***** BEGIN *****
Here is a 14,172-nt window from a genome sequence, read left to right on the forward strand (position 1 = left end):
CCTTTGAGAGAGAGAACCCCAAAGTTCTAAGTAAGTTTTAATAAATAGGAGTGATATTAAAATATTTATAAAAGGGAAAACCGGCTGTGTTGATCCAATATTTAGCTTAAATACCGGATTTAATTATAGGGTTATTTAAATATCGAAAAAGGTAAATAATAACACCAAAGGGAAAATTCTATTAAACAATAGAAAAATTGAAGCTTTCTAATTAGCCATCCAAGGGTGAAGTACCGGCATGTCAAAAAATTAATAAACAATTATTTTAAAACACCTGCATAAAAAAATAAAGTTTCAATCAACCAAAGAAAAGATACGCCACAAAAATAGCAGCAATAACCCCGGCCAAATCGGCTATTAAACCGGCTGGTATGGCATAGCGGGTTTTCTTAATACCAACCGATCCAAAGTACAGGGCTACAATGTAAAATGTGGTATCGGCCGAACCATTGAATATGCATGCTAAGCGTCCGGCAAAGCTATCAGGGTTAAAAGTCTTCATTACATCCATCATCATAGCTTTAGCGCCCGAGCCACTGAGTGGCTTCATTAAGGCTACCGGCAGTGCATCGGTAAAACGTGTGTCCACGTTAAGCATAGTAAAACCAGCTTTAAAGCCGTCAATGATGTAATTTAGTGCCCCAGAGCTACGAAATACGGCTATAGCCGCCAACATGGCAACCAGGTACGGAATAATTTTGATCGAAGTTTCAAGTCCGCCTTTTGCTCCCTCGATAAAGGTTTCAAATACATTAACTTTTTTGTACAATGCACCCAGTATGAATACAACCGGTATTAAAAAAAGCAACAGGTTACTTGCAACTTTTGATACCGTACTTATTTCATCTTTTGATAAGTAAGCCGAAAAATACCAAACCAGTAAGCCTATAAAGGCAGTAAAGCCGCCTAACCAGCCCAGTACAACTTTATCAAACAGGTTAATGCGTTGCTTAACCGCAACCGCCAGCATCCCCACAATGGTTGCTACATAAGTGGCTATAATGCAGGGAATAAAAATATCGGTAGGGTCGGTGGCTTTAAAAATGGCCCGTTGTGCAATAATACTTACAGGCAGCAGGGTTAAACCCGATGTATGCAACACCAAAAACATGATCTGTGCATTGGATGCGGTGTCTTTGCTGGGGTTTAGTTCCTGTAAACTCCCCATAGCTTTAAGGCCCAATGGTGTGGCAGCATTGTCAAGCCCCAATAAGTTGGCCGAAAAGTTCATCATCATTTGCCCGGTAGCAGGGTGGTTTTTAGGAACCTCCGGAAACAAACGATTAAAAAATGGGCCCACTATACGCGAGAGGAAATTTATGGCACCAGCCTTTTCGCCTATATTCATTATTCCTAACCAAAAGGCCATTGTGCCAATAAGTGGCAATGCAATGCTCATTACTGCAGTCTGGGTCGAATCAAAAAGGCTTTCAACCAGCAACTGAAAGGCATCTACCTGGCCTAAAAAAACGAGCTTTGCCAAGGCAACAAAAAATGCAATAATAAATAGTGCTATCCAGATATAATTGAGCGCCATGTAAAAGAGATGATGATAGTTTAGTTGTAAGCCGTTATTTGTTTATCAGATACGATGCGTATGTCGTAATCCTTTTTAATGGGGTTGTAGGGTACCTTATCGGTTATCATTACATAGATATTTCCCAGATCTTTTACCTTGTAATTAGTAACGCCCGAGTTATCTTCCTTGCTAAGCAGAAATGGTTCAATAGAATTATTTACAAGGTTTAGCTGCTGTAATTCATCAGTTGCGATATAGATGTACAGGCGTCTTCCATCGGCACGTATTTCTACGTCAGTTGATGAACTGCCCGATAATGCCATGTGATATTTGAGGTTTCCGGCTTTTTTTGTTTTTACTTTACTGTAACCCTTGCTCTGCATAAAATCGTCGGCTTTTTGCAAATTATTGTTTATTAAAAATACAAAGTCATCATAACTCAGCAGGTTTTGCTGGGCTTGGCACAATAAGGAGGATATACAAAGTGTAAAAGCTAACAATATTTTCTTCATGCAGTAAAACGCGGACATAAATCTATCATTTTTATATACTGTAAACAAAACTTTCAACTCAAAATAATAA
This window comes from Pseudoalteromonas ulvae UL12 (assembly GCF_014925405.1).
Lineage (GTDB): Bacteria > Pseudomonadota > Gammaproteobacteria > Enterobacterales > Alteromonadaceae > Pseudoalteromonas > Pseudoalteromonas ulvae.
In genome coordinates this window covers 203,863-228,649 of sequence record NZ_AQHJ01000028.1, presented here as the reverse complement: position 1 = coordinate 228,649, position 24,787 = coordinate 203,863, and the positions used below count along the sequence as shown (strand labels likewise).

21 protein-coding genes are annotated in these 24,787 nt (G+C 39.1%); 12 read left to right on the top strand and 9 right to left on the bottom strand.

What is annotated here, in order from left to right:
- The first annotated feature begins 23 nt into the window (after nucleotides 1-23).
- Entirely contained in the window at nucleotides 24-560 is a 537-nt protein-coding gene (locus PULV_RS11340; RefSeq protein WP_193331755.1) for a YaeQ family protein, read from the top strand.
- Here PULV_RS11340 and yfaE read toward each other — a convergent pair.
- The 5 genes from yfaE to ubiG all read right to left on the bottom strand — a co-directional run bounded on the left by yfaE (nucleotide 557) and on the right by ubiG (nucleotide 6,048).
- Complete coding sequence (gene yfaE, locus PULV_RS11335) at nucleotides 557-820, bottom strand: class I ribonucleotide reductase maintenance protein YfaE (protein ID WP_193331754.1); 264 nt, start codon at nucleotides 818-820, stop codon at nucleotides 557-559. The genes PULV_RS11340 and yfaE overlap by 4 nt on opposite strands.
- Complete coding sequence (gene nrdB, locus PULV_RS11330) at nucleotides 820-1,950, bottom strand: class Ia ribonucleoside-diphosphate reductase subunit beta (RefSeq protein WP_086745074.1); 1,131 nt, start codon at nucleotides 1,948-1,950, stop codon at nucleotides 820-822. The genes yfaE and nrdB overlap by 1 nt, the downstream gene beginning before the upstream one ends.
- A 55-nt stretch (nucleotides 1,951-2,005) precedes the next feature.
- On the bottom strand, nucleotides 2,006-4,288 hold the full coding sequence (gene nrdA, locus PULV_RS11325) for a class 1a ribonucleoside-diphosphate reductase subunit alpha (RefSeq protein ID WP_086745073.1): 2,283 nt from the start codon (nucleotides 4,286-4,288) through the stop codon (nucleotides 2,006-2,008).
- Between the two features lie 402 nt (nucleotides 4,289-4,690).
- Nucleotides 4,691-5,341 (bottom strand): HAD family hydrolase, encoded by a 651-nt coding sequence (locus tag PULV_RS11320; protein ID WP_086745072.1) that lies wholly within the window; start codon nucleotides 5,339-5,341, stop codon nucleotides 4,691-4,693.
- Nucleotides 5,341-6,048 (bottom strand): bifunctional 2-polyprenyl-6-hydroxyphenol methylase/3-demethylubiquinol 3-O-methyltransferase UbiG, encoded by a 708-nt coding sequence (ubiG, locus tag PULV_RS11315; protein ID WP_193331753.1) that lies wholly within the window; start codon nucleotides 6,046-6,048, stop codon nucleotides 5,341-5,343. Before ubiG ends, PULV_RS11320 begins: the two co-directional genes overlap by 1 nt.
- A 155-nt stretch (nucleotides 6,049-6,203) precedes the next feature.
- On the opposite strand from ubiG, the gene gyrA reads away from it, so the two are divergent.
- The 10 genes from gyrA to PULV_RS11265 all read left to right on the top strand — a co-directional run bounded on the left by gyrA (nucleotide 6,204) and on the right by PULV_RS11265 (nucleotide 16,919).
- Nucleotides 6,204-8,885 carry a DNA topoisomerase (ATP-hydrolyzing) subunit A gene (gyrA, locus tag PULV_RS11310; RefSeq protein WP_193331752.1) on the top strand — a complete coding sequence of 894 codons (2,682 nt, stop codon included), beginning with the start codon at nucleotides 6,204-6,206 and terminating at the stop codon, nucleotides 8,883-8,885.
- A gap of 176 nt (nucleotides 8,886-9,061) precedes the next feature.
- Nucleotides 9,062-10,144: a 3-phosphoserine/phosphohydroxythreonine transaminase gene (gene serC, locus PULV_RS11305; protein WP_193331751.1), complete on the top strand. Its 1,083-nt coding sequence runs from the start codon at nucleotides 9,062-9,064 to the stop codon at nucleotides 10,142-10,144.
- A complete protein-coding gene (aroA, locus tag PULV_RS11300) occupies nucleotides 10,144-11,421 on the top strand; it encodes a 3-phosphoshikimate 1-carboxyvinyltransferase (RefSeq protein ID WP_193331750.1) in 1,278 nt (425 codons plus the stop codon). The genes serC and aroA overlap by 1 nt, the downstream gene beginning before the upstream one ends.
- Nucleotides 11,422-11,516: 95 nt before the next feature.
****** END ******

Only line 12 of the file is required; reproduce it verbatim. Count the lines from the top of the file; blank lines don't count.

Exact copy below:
- Complete coding sequence (gene yfaE, locus PULV_RS11335) at nucleotides 557-820, bottom strand: class I ribonucleotide reductase maintenance protein YfaE (protein ID WP_193331754.1); 264 nt, start codon at nucleotides 818-820, stop codon at nucleotides 557-559. The genes PULV_RS11340 and yfaE overlap by 4 nt on opposite strands.